We came back to the guest house, where Raja and Sheeba were waiting for us. Roshan was feeling a lot better and had the huge smile back. After lunch, Jean and Carlos went to teach their two classes at Grace school, where Esther, the principal, was a student in both of Carlos' classes. They walked back, this time without Barnabus, and got home safely.

In the afternoon Charlotte was feeling a lot better so we all left for SEAM. Raja, Carlos and I walked there while Charlotte and Jean went with Stephen. At SEAM, Jean taught the two older girls, Carlos helped his two students with their reading and I taught them multiplications. Charlotte had her prepared material with Rajeesh and even though they spent some time reviewing it, Rajeesh, unfortunately had to leave early.

We came back to the guest house for dinner, and afterwards we had the group shots before Carlos was leaving at three in the morning and Charlotte after the weekend.
It was a great day, most of it because of the improvement with the children we were teaching. Once again we look forward to our next day in India.


Saturday, October 15, 2011

Wednesday October 12, 2011
"You can't shake hands with a clenched fist" - Indira Gandhi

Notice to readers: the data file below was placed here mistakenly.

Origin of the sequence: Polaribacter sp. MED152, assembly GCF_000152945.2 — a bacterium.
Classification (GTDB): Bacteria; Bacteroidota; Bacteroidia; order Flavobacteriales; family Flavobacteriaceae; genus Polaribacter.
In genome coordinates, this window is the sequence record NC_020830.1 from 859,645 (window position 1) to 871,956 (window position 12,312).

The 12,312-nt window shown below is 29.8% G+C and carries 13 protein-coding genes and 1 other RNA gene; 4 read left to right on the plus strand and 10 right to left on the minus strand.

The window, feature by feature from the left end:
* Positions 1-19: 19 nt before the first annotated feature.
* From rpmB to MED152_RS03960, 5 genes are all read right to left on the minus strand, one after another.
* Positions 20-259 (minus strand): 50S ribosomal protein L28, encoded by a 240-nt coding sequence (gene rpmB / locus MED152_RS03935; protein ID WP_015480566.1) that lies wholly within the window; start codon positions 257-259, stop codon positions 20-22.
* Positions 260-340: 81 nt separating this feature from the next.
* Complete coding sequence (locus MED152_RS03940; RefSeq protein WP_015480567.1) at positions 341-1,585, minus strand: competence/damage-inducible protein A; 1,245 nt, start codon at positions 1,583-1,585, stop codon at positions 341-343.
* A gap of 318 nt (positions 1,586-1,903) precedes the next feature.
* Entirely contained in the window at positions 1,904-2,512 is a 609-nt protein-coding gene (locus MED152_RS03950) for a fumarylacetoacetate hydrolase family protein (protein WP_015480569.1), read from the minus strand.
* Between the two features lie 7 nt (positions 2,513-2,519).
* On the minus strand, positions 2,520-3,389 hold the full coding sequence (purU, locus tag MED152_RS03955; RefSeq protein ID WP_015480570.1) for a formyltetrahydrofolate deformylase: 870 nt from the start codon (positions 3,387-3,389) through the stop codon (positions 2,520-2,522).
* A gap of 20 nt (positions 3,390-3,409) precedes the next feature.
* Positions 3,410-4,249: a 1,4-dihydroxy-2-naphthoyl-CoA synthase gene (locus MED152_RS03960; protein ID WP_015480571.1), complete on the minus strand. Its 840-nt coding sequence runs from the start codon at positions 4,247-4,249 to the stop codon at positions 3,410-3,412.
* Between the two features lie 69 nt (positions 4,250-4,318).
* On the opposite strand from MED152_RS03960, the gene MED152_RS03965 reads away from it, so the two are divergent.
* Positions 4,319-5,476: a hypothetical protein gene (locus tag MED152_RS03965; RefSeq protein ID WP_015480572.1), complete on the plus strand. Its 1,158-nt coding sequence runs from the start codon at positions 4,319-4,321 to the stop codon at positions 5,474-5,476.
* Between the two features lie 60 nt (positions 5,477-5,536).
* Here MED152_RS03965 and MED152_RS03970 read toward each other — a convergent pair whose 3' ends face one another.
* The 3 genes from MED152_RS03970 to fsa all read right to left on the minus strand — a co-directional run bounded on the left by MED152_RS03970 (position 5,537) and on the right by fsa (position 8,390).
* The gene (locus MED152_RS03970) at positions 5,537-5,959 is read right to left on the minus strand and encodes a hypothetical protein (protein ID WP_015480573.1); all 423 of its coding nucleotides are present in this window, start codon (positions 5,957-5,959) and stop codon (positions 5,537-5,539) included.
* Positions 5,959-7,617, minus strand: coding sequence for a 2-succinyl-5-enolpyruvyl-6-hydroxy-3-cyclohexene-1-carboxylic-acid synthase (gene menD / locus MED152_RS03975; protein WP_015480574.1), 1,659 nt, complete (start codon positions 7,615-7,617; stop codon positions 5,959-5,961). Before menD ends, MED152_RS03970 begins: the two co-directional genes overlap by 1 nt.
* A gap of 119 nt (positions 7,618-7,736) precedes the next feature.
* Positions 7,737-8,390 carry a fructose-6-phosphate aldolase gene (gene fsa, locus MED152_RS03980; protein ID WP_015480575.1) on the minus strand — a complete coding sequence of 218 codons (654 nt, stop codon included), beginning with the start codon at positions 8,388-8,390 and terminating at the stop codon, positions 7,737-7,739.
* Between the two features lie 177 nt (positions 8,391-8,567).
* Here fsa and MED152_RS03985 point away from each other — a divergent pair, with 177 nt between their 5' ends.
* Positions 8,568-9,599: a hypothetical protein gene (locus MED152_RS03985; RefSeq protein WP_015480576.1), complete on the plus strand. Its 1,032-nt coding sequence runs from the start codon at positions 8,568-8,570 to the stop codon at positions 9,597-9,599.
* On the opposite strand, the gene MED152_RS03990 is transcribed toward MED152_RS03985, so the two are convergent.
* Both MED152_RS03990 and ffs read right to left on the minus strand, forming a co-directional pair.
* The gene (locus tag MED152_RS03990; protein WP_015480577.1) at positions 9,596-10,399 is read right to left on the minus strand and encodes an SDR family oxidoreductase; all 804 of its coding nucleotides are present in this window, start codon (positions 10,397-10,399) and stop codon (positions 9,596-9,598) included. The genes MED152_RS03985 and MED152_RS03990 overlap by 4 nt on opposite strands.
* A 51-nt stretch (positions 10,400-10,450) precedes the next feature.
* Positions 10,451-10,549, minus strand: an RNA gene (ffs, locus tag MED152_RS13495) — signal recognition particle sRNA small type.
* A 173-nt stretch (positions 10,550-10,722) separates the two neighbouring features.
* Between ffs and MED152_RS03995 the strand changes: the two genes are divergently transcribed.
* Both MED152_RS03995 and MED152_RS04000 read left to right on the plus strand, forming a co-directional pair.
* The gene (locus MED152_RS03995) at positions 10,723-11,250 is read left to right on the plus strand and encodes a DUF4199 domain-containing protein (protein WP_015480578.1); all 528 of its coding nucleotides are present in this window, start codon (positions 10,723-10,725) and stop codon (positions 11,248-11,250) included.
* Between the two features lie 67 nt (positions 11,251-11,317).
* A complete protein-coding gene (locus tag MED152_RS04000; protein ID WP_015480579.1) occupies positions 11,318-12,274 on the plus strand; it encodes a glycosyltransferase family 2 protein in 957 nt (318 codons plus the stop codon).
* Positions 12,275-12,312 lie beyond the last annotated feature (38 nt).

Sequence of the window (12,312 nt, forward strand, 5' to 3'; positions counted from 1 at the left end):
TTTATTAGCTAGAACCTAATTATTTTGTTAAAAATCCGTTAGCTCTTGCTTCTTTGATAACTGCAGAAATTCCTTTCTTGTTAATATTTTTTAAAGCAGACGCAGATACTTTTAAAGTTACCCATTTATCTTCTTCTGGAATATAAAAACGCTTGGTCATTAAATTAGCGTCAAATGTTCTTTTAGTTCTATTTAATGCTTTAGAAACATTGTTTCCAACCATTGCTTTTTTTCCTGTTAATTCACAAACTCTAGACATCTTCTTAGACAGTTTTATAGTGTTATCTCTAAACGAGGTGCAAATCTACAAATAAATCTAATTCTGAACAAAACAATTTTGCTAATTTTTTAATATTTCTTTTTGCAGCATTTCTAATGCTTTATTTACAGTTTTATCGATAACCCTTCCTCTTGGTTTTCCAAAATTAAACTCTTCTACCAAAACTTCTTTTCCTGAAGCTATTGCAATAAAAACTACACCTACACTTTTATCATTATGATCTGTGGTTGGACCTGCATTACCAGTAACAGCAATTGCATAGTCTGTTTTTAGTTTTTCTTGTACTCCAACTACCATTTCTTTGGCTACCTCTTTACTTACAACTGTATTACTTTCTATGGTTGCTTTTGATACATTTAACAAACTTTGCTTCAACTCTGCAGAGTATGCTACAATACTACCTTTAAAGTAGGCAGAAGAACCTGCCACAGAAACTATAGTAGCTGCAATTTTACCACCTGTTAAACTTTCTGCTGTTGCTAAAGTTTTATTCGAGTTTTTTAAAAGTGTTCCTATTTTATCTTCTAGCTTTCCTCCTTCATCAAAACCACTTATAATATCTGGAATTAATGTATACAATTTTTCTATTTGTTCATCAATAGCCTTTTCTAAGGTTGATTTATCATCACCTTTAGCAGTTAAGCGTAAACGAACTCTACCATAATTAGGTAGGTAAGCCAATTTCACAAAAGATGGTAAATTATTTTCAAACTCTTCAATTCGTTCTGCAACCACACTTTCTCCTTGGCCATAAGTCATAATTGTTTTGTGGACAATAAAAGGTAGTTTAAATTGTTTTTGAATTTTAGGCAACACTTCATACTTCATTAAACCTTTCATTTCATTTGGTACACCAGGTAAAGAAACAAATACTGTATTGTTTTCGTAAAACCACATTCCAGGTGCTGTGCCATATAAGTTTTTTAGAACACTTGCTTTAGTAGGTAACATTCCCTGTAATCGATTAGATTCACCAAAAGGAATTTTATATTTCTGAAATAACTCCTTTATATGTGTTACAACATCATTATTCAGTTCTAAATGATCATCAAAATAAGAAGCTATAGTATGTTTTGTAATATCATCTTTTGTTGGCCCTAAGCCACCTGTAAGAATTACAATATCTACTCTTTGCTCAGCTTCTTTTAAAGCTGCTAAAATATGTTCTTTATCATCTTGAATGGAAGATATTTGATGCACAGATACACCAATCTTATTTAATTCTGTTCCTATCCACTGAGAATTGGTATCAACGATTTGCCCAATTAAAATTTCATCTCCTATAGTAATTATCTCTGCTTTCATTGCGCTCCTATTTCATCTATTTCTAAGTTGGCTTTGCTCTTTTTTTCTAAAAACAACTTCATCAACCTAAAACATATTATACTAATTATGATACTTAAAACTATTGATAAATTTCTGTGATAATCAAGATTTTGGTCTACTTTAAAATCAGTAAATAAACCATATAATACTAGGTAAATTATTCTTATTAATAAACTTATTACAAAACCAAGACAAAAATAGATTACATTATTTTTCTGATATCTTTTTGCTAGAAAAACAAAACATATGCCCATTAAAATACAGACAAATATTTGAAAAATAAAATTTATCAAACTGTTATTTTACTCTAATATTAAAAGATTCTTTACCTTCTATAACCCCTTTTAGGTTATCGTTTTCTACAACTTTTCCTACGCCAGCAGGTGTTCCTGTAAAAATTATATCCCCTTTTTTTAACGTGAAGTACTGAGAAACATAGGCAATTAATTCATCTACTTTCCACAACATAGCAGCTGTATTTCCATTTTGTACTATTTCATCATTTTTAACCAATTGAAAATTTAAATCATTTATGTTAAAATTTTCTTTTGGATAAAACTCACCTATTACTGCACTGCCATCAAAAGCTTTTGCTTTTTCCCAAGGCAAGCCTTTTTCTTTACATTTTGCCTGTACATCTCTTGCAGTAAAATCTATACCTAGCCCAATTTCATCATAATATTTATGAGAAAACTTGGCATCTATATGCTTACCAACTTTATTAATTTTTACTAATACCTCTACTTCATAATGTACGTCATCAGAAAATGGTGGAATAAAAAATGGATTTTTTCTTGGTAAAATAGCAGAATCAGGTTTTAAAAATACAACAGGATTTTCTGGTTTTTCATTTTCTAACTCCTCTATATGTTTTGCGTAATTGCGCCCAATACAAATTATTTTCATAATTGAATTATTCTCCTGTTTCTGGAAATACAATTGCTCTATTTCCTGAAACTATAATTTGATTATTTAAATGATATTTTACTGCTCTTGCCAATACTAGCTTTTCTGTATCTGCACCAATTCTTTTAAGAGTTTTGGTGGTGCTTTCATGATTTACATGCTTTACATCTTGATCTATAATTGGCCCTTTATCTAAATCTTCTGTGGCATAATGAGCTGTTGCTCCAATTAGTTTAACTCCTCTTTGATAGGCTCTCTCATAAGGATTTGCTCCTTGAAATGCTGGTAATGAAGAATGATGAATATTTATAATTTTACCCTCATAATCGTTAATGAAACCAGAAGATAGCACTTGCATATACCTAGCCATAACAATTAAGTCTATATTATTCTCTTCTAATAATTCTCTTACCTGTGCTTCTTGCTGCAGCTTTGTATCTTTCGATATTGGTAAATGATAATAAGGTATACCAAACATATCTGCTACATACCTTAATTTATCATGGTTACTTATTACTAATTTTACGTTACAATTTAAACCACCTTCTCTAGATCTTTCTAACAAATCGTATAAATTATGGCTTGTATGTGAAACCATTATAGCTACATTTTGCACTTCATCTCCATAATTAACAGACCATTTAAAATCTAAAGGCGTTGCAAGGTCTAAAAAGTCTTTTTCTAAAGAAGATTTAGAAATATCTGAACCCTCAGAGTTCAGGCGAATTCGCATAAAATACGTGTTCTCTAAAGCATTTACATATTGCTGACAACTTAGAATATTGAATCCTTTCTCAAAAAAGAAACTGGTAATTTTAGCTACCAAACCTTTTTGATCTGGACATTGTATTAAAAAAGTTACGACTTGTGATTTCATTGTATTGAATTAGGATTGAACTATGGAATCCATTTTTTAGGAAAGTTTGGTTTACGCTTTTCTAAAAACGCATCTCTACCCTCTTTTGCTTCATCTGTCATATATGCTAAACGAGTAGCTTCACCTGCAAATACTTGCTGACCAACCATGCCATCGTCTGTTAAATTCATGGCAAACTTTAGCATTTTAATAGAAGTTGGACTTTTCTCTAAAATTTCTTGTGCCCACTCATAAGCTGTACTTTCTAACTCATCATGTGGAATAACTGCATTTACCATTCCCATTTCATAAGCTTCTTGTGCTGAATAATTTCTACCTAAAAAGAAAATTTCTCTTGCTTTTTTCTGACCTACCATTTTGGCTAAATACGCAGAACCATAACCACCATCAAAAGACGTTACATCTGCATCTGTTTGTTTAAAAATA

It was a humid and relatively warmer morning in the beautiful district of Porur. Eugenio and I were late for breakfast as it had been settled from the beginning of the program; while Charlotte, Jean and Raja waited for the drowsy teenagers at the table. Not much was said during the early meal and we got ready for our daily volunteering. Garza and Charlotte headed to Grace School, Jean and I went to Assisi Illam to take care of the toddlers. The morning at Assisi Illam was better than those before, as the youngsters started to trust us a little bit more and weren't that eager for their mothers to pick them up; it didn't, however, mute the noise of those crying looking at the gate waiting desperately to leave the children’s home and go home. Grace school for Garza and Charlotte was also great, as they were making progress with the students. Charlotte teaching fourth and fifth grade and Eugenio with the kindergardeans and second grade. Eugenio gifted a mentally challenged student with a coloring book and crayons which she seemed almost too grateful for. We came back for lunch and Raja reminded us of evening supper at his parent’s house. Jean and I left for Grace School after lunch, while Charlotte and Eugenio had a much deserved rest. Jean took a few students from one class to give them some wise teaching, while I, had fourth and fifth forms again. We played a couple of learning goaled games, and because their behavior was not too horrid, I gave them some nutritious and cavity-causing chocolates. The principal also had a couple and seemed happier to receive them than the children. Barnabas was waiting with his habitual rusted bike at school's end and Jean and I walked with some of the students who where headed someplace with the same direction. The team re gathered at the guest house and we left towards SEAM. The volunteers had a shortened session with their individual students, and left early to take a quick shower before the much expected supper. Eugenio and I dressed in the typical and fancy Indian way, wearing our respective Kurtas. Charlotte and Jean went via autoshaw to Rajas parents home, and when we all arrived, we were welcomed by both his father and mother and Stephen's family. They proudly showed us their family album, looking at the pictures mostly caused either awe or laughter among us, looking at our hosts in their baby forms, childhood and teenage years. The food was excellent, we could not have wished for something more delicious and extravagant. After dinner, they gave us a short tour of the house and Stephen showed us his as well. A photo shoot took place and I had the opportunity to carry Stephen's 7 month old daughter which was a great accomplishment after she openly had rejected Garza. The team had a lovely evening, we said goodbye to our top notch hosts and headed back home.